In a situation where your computer is taken, it’s quite easy to pop your hard drive out and simply put it in a different laptop in order to access your information just like that, your passwords and security measures be damned. That’s why it’s a super smart idea to essentially lock the hard drive itself, by encrypting it. You can only access an encrypted drive via the encryption key, so in absence of that, they won’t be able to hack into it, or they’ll at least have a more difficult time doing it.
Products like BitLocker are available with the purchase of selected versions of Windows, but there are also other avenues you can pursue, including ones that are free of charge, such as TrueCrypt.
Never connect to unknown, public, or unsecured Wi-Fi networks
You probably already know this one, but it never hurts to repeat valuable information: public, unsecured, or otherwise unknown Wi-Fi networks can be very dangerous. No matter how appealing the possibility of free Wi-Fi is, you’re always better off paying for data, setting up a hotspot with your phone, or just going up to the waitress to ask her for the Wi-Fi password to the coffee shop’s secured network.
Otherwise, all the information you trade online via these networks may be – and will be – intercepted and that is a massive security risk, particularly for sensitive activity, like bank transactions and password input.
Use a VPN
And if you don’t have a choice but to use unsecured public networks, when you’re in hotel rooms, airports, etc., you might get in trouble with other people connecting and gaining access to your information. But there’s something you can do: use a VPN.
This can be procured from the company you work for, but if you’re freelancing or just aren’t able to get a company VPN, there are others you can use from a service provider. What this does is encrypt your data, so that it’s not accessible to other users logged onto the same networks and looking to spy on your activity or steal your data.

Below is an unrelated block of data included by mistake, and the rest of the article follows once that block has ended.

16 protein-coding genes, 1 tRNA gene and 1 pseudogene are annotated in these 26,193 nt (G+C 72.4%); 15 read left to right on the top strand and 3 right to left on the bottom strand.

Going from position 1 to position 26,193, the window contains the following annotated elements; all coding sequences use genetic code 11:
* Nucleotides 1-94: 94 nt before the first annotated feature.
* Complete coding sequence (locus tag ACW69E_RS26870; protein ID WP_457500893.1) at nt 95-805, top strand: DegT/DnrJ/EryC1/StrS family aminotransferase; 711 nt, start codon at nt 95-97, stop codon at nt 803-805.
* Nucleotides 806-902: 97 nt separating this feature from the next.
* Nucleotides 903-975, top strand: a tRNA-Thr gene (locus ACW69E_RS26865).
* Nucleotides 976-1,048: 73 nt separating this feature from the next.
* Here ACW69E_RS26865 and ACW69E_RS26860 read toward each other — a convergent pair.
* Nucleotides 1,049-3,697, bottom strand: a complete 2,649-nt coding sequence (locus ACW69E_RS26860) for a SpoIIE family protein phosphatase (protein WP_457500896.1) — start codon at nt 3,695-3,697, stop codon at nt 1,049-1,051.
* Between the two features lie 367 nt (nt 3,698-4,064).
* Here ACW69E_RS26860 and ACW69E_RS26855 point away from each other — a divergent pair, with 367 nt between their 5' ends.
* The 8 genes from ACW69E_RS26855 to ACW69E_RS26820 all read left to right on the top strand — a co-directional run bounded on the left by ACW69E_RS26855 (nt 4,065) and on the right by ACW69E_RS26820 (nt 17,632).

Disable the option to boot from CD or USB
The more you read about security, the more you find out about scary hacking methods – did you know that one can completely bypass your password just by using a readily available program like Ophcrack or pogostick? But don’t worry, there’s a caveat you can use: they need to boot this one from a USB stick or a CD, and that’s actually something you can disable completely.
It’s pretty easy, by just accessing the BIOS and changing the settings. You can enter the BIOS by switching the laptop on and then immediately pressing one of the following keys: Del, F1, F2, F4, F10. Press it multiple times to be sure, but it should take you there immediately. Now, all you have to do is disable these booting options, and then preferably set a password for your BIOS, so that you’re the only one who can access it.
Working on the go means you’re exposed to more security risks, but that doesn’t mean you should remain vulnerable to possible breaches. There are numerous ways you can protect your business and personal data from prying eyes or sticky fingers and make sure that you are working safely, no matter where you are in the world. Even if it may seem overkill at times, it’s always better to be safe than sorry.